Good job bringing this to light. People won't realise how huge the problem is and municipalities are woefully ill equipped to...
Agreed; mining can never be sustainable, but then how do you get the metals to make all the things you need in the course of...
Very good piece.
Anecdotal reports of high incidence of cancer had been coming from certain areas of Punjab since last few years. It is common knowledge that pesticide use in Punjab is amongst the highest in India.
We also came to know another study that explored the high incidence of cancer in certain areas of Punjab and its linkage with pesticide. The Punjab Pollution Control Board had commissioned this study. We had sent one of our colleagues to visit the area and to ascertain the cancer incidence situation. She came back with data and names of a few places. In October 2004, the Pollution Monitoring Laboratory (PML) of the Centre for Science and Environment (CSE) decided to undertake a study in these areas of Punjab. A team of PML scientists visited Punjab, October 4-7, 2004. We visited four villages: Mahi Nangal, Jajjal and Balloh in Bhatinda district and Dher in Ropar district — agricultural fields surrounded these villages and
pesticide use was quite evident. We randomly selected 20 people from all the four villages. Venous blood (10ml) of these people was collected. Blood samples were collected in residue-free heparinised 20 ml glass vials containing 200 USP units of heparin in 0.2 ml solution with the help of sterilised syringe. The samples were transported in dry ice to the laboratory and stored at –20°C until analysed. The samples were analysed for 14 organochlorine and 14 organophosphorous pesticides using a Gas Chromatograph based on US Environmental Protection Agency methodology.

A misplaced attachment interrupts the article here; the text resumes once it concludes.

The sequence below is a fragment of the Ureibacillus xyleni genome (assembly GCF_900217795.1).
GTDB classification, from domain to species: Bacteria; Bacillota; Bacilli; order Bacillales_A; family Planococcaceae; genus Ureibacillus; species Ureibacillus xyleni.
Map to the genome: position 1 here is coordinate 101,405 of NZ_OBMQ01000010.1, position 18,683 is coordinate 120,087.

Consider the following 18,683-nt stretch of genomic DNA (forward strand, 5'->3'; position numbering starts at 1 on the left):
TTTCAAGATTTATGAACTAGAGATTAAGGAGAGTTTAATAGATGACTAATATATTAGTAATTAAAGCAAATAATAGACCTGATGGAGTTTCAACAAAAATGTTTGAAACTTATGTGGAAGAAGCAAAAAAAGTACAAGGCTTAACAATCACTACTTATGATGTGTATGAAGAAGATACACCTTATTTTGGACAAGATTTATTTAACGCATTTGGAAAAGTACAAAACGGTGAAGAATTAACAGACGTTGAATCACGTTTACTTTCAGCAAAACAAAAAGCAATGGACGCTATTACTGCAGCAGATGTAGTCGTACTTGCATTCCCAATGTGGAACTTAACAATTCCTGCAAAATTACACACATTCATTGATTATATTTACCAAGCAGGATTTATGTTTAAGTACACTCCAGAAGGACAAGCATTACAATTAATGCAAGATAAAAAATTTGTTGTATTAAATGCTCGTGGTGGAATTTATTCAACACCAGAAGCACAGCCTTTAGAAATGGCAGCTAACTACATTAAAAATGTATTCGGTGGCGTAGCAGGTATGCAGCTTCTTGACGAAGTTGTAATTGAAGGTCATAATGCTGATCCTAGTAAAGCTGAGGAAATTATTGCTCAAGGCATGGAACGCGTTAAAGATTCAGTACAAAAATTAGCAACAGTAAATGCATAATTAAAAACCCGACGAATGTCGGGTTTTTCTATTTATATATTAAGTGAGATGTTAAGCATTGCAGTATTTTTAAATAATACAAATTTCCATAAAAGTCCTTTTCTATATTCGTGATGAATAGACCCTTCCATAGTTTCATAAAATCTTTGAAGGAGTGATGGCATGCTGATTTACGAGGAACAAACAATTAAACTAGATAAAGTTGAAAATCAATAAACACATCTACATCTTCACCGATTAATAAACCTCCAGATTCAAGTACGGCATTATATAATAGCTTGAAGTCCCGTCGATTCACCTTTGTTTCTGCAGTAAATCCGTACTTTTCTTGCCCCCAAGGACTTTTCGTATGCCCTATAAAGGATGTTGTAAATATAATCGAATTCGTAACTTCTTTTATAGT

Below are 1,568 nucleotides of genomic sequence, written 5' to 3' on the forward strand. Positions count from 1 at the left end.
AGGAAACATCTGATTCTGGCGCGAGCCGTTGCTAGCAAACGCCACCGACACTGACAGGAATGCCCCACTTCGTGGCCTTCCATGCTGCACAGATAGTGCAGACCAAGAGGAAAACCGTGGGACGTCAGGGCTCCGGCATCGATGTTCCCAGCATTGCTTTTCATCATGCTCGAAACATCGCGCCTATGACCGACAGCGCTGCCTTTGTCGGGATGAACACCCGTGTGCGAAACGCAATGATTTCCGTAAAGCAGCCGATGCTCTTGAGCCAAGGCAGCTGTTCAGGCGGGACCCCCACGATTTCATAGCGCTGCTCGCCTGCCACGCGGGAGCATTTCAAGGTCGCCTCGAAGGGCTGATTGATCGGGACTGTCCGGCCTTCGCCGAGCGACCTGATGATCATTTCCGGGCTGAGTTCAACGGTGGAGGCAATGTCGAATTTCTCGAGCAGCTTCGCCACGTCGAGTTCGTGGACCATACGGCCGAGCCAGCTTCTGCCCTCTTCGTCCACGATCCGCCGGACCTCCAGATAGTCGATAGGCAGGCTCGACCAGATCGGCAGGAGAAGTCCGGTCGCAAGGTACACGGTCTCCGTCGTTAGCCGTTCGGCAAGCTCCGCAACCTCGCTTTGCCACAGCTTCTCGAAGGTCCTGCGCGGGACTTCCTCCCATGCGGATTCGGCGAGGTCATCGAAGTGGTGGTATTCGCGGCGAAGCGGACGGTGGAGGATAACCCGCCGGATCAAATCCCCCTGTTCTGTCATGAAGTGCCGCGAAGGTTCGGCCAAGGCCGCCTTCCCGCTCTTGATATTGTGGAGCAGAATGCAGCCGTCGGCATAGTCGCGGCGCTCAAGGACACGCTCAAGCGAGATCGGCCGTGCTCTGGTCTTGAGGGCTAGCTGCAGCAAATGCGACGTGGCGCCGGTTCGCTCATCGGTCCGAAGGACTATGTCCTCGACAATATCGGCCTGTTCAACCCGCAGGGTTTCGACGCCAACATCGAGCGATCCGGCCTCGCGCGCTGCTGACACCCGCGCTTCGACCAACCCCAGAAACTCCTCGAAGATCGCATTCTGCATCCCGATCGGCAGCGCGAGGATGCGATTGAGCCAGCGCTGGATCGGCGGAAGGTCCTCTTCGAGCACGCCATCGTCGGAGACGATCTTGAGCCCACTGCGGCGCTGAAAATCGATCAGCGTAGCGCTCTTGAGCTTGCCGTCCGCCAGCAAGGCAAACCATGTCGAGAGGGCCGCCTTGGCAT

The picture is truly gruesome
Mean total DDT in blood samples of Punjab was 0.0652
Mean levels of aldrin in blood samples were 0.0062 mg/l
and ranged from not-detectable (ND) – 0. 0159 mg/l Mean levels of alpha and beta endosulfan in blood were 0.0044 and 0.0002 mg/l respectively. Mean total endosulphan in the samples was 0.0046 mg/l. HCH was detected in all blood samples. Mean level of HCH in blood was 0.057 mg/l.
Organophosphates Mean levels of monocrotophos in blood samples were 0.0948 mg/l in the range of ND – 0.4915 mg/l. Monocrotophos, a non-specific, systemic insecticide and acaricide is shown to cause delayed neuropathy. Mean level of chlorpyrifos in blood was 0.0662 mg/l and ranged from ND – 0.4965 mg/l Mean levels of phosphamidon in blood was 0.0366 mg/l and ranged from ND – 0.1282 mg/l Malathion was detected in whole blood samples from Punjab at mean levels of 0.0301 mg/l and ranged from ND – 0.0753 mg/l
Major contribution to total pesticide concentration in blood samples from Punjab is of organophosphorus pesticides Data also indicates that each person is exposed to and carries a body burden of multiple pesticides. The presence of higher levels of total pesticide residues in the blood of occupationally exposed population of Punjab might be due to direct exposure during application of pesticide and due to exposure through air, water, and food. Based on Centre for Science and Environment’s Pollution Monitoring Laboratory’s March 2005 report, Analysis of Pesticide Residues in Blood Samples from Villages of Punjab. Investigators: H B Mathur, H C Agarwal, Sapna Johnson, Nirmali Saikia.